Thinking and talking about rugby every day for 50+ years
11 November 2014
As tour leaders of the Wiliiment Sport Travel groups in UK and France this winter (mostly following the 2014 All Blacks) Dave Loveridge and myself, with our wives, had been acutely aware that the inclusion of a 2-day breakaway trip from London to northern France and Belgium would be particularly poignant this year. 80 supporters were down to visit familiar battle sites for New Zealand war historians; places like; Messines, Passchendale and Ypres.
And so we did, standing bare-headed in the chill morning sun in Belgium on the 11th of the 11th of November, as the New Zealand national anthem rang out in front of the Messines Memorial to the fallen New Soldiers who lie in the impeccably kept Commonwealth war graves. Wreathes were laid by both Belgian and New Zealand officials, Binyon's ode was read and silence rang out across the frosty meadows of the nearby farmlands.
Later I was able to reflect that of the 13 All Blacks who died in World War I four were killed in a fortnight more or less right where we were standing this week. The Memorial to the fallen New Zealanders is at the top of the ridge where the great battles took place for the German-held village in June 1917.
As best I can here is a list of the All Blacks and where they fell in World War I. But I publish it with full respect to the memories of many other fine Kiwi sports people of all codes who died in those horror times. And also of the thousands of others who lie in graves, many unmarked, in what is now a serene and very peaceful part of the world.
There was real poignacy for Dave Loveridge who was with us this week. Not only is Dave an ex-All Black test captain, but he is very aware that the first ever 'All Black' team leader Dave Gallaher (of the famous 1905-06 team) is buried only kilometres away from Messines in Poperinge.
And the Reg Taylor story adds more too. He was one of the others who died where we were standing. in Messines in 1917 in fact. He, like Dave Loveridge, was an All Black farmer who originally hailed from Inglewood Taranaki.
RIP the dead ALL BLACKS from World War One; (in alphabetical order)
James Baird - died Messines, Belgium June 7 1917, France
Robert 'Bobby' Black - died France (Battle of The Somme) 21 September 1917
Henry 'Norky' Dewar - died Gallipoli August 9 1915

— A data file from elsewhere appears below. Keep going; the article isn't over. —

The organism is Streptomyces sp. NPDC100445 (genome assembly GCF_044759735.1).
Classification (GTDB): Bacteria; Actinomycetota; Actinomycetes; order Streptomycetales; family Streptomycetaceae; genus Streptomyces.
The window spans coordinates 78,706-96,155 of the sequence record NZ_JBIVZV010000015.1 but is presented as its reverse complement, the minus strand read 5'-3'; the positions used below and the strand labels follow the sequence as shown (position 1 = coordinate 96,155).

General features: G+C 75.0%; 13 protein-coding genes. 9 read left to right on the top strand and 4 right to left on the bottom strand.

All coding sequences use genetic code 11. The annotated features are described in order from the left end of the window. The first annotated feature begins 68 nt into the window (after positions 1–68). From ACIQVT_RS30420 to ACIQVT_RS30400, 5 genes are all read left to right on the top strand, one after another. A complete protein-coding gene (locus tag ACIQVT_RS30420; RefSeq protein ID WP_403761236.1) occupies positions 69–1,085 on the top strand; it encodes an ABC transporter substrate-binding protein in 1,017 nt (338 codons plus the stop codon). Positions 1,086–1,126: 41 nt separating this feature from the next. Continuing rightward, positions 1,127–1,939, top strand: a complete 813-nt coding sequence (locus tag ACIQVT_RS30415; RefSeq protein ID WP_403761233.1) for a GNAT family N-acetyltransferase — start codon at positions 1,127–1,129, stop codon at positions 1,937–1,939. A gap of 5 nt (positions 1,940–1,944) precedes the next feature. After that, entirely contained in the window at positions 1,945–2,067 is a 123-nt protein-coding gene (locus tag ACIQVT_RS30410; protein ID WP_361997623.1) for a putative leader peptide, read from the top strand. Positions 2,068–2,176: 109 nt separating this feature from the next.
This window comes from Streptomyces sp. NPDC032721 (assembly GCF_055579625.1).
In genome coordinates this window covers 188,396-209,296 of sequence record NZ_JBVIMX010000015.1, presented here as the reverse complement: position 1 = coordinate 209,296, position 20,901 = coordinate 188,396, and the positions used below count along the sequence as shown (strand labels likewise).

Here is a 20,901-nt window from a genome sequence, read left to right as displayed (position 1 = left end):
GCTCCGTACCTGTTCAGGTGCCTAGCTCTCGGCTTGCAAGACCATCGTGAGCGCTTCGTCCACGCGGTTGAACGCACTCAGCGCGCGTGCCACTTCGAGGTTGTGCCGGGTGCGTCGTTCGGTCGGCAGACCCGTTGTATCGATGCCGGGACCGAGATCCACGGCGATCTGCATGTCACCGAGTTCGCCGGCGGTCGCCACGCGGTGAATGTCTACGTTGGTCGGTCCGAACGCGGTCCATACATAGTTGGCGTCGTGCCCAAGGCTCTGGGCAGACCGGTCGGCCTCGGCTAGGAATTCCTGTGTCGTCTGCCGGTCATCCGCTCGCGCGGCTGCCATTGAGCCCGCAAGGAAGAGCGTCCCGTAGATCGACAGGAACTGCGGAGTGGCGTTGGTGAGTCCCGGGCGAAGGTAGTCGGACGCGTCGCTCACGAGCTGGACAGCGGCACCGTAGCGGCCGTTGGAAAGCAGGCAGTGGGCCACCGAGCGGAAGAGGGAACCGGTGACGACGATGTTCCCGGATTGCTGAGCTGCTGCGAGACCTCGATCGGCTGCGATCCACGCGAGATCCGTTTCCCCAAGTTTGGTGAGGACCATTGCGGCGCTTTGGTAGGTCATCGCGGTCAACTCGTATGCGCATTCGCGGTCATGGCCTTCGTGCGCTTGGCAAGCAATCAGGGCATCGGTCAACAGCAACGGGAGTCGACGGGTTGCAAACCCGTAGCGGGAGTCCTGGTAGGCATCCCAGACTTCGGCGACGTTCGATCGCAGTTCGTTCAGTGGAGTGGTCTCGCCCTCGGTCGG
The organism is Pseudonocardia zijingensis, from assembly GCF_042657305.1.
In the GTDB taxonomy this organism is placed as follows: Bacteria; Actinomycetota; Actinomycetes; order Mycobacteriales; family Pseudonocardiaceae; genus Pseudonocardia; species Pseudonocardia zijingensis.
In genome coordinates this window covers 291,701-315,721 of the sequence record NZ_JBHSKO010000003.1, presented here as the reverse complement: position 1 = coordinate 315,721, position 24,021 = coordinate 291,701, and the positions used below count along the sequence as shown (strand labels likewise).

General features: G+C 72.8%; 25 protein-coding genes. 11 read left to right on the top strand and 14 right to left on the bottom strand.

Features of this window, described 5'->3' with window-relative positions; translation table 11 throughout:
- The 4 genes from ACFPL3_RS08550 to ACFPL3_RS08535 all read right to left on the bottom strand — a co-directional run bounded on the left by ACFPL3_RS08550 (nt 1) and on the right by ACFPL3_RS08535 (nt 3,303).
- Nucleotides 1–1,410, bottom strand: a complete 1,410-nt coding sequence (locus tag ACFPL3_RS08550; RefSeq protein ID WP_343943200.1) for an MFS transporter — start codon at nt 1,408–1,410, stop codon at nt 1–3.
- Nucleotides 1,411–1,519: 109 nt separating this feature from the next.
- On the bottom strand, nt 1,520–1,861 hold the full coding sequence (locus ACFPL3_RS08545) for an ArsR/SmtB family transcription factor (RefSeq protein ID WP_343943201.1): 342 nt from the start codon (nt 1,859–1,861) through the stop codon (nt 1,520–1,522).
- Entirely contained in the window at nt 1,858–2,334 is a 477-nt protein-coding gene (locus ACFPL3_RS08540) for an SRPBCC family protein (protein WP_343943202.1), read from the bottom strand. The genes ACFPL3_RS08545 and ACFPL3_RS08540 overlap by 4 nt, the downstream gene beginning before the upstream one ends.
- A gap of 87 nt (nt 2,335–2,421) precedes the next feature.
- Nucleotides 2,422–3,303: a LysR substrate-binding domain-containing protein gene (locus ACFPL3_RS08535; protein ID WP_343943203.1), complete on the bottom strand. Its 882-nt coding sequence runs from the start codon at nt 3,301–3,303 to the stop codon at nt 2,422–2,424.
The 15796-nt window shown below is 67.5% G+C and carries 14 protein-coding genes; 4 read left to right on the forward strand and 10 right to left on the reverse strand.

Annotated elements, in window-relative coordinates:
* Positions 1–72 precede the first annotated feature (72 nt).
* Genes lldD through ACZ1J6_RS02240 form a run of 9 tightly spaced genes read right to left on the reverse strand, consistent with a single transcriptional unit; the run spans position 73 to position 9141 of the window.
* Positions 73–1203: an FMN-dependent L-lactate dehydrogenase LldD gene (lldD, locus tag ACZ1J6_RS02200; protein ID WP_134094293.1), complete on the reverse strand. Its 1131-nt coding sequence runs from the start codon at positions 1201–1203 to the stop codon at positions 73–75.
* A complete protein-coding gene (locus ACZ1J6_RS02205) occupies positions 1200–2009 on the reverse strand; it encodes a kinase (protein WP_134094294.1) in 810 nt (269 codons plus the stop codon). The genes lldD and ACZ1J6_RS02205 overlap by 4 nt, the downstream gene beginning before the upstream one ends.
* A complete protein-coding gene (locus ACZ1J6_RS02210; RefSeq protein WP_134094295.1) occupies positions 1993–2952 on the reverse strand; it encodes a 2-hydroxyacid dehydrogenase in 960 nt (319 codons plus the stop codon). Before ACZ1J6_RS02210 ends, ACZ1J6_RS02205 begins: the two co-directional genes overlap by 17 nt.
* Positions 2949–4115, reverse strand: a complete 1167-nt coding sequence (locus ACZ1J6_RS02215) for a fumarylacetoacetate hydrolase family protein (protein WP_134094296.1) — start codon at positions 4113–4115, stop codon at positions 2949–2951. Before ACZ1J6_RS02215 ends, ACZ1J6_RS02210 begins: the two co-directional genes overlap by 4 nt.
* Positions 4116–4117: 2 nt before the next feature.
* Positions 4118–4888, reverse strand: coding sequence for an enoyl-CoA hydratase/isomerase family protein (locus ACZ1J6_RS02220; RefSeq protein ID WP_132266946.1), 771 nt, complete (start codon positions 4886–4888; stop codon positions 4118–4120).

Ernest Dodd - died France 11 September 1918
Albert 'Doolan' Downing - died Gallipoli, 8 August 1915
Dave Gallaher - died Passchendale, Belgium 4 October 1917 (Buried Poperinge, not far from Messines)
Eric Harper - died Palestine 30 April 1918
James 'Jim' McNeece - died Belgium, June 21 1917 in Battle of Messines Ridge.
Alex 'Jimmy' Ridland - died France, 5 November 1918 (six days before the end of WWI)
George Sellars - died Messines, Belgium, 7 June 1917 (carrying a wounded colleague away from battle)
Reginald Taylor - died Messines, Belgium 20 June 1917
Hubert 'Jum' Turtill - died in France 9 April 1918 - (Was one of the first All Blacks to go to rugby league ('northern Union'). He joined the war with the British Armed Forces)
Frank Wilson - died France 19 September 1916 (Battle of the Somme)
Protests of all kinds against Apartheid on this cheerless day at Eden Park. But the Springboks go home losing to the ABs by 25-22.
Founded in 1884, Abertillery is another of the traditionally strong scrummaging Welsh club teams which always provide rugged opposition. The club has rarely dominated the Welsh scene, but in combination with neighbouring Ebbw Vale has provided many a touring team with strenuous mid-week opposition.
Abertillery has a pretty home ground, The Park, situated at the foot of the mountains and it is there that Haydn Morgan discovered his love of rugby and a talent that was to make him the club’s most celebrated Welsh cap. Morgan, a ﬂanker, played 27 times for his country and toured twice with British Isles touring teams – to New Zealand and Australia in 1959 and to South Africa in 1962.
Other prominent Welsh internationals from Abertillery have been Alun Pask (26 internationals for Wales between 1961–67 and two tours with the British Isles – to South Africa in 1962 and to New Zealand in 1966); John Webb (20 internationals for Wales 1907–12 and with the British Isles in South Africa in 1910); and Allan Lewis (six caps for Wales 1966–67, and a New Zealand tour with the British Isles in 1966).
Abertillery plays in green and white hooped jerseys. It celebrated its centenary in 1984 with a match against a touring Japanese team. After a close encounter, Japan won 17–13.
Who said; 'Rugby League is a simple game played by simple people. Rugby Union is a complex game played by wankers?'